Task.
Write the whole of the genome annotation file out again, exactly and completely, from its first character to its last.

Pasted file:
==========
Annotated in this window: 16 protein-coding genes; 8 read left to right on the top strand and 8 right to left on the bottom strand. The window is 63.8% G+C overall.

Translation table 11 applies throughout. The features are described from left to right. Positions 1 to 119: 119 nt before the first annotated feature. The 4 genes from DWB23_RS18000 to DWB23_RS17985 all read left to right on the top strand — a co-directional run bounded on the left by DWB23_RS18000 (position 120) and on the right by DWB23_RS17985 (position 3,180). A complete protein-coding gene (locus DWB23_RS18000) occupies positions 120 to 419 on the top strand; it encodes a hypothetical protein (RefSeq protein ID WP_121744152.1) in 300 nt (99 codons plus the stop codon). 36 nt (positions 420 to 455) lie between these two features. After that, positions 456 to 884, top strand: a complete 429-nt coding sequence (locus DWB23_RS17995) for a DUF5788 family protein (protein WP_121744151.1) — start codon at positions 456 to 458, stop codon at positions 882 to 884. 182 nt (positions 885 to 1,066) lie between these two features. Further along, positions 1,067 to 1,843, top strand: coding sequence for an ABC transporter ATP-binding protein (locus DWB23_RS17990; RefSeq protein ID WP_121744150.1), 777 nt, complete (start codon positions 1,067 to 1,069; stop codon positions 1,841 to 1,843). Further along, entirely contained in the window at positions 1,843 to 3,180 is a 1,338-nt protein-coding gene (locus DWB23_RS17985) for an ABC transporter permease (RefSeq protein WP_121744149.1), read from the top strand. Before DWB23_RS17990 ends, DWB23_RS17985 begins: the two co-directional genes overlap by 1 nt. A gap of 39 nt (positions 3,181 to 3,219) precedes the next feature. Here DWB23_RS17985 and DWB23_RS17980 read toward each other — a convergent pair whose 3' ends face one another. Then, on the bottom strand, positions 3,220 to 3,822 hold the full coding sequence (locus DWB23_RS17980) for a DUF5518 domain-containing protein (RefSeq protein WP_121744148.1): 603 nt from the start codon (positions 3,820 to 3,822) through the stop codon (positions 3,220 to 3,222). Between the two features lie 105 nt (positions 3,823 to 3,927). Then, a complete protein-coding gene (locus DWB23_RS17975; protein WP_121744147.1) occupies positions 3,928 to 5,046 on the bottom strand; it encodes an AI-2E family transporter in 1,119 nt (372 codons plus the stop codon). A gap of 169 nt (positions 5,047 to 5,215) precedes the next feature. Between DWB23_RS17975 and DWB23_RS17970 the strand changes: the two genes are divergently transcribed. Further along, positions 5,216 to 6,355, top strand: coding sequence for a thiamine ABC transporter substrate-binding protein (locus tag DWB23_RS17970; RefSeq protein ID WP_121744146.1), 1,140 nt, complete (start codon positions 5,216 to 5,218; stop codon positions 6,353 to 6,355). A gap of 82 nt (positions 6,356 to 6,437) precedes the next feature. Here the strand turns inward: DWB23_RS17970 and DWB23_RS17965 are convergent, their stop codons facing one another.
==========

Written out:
Annotated in this window: 16 protein-coding genes; 8 read left to right on the top strand and 8 right to left on the bottom strand. The window is 63.8% G+C overall.

Translation table 11 applies throughout. The features are described from left to right. Positions 1 to 119: 119 nt before the first annotated feature. The 4 genes from DWB23_RS18000 to DWB23_RS17985 all read left to right on the top strand — a co-directional run bounded on the left by DWB23_RS18000 (position 120) and on the right by DWB23_RS17985 (position 3,180). A complete protein-coding gene (locus DWB23_RS18000) occupies positions 120 to 419 on the top strand; it encodes a hypothetical protein (RefSeq protein ID WP_121744152.1) in 300 nt (99 codons plus the stop codon). 36 nt (positions 420 to 455) lie between these two features. After that, positions 456 to 884, top strand: a complete 429-nt coding sequence (locus DWB23_RS17995) for a DUF5788 family protein (protein WP_121744151.1) — start codon at positions 456 to 458, stop codon at positions 882 to 884. 182 nt (positions 885 to 1,066) lie between these two features. Further along, positions 1,067 to 1,843, top strand: coding sequence for an ABC transporter ATP-binding protein (locus DWB23_RS17990; RefSeq protein ID WP_121744150.1), 777 nt, complete (start codon positions 1,067 to 1,069; stop codon positions 1,841 to 1,843). Further along, entirely contained in the window at positions 1,843 to 3,180 is a 1,338-nt protein-coding gene (locus DWB23_RS17985) for an ABC transporter permease (RefSeq protein WP_121744149.1), read from the top strand. Before DWB23_RS17990 ends, DWB23_RS17985 begins: the two co-directional genes overlap by 1 nt. A gap of 39 nt (positions 3,181 to 3,219) precedes the next feature. Here DWB23_RS17985 and DWB23_RS17980 read toward each other — a convergent pair whose 3' ends face one another. Then, on the bottom strand, positions 3,220 to 3,822 hold the full coding sequence (locus DWB23_RS17980) for a DUF5518 domain-containing protein (RefSeq protein WP_121744148.1): 603 nt from the start codon (positions 3,820 to 3,822) through the stop codon (positions 3,220 to 3,222). Between the two features lie 105 nt (positions 3,823 to 3,927). Then, a complete protein-coding gene (locus DWB23_RS17975; protein WP_121744147.1) occupies positions 3,928 to 5,046 on the bottom strand; it encodes an AI-2E family transporter in 1,119 nt (372 codons plus the stop codon). A gap of 169 nt (positions 5,047 to 5,215) precedes the next feature. Between DWB23_RS17975 and DWB23_RS17970 the strand changes: the two genes are divergently transcribed. Further along, positions 5,216 to 6,355, top strand: coding sequence for a thiamine ABC transporter substrate-binding protein (locus tag DWB23_RS17970; RefSeq protein ID WP_121744146.1), 1,140 nt, complete (start codon positions 5,216 to 5,218; stop codon positions 6,353 to 6,355). A gap of 82 nt (positions 6,356 to 6,437) precedes the next feature. Here the strand turns inward: DWB23_RS17970 and DWB23_RS17965 are convergent, their stop codons facing one another.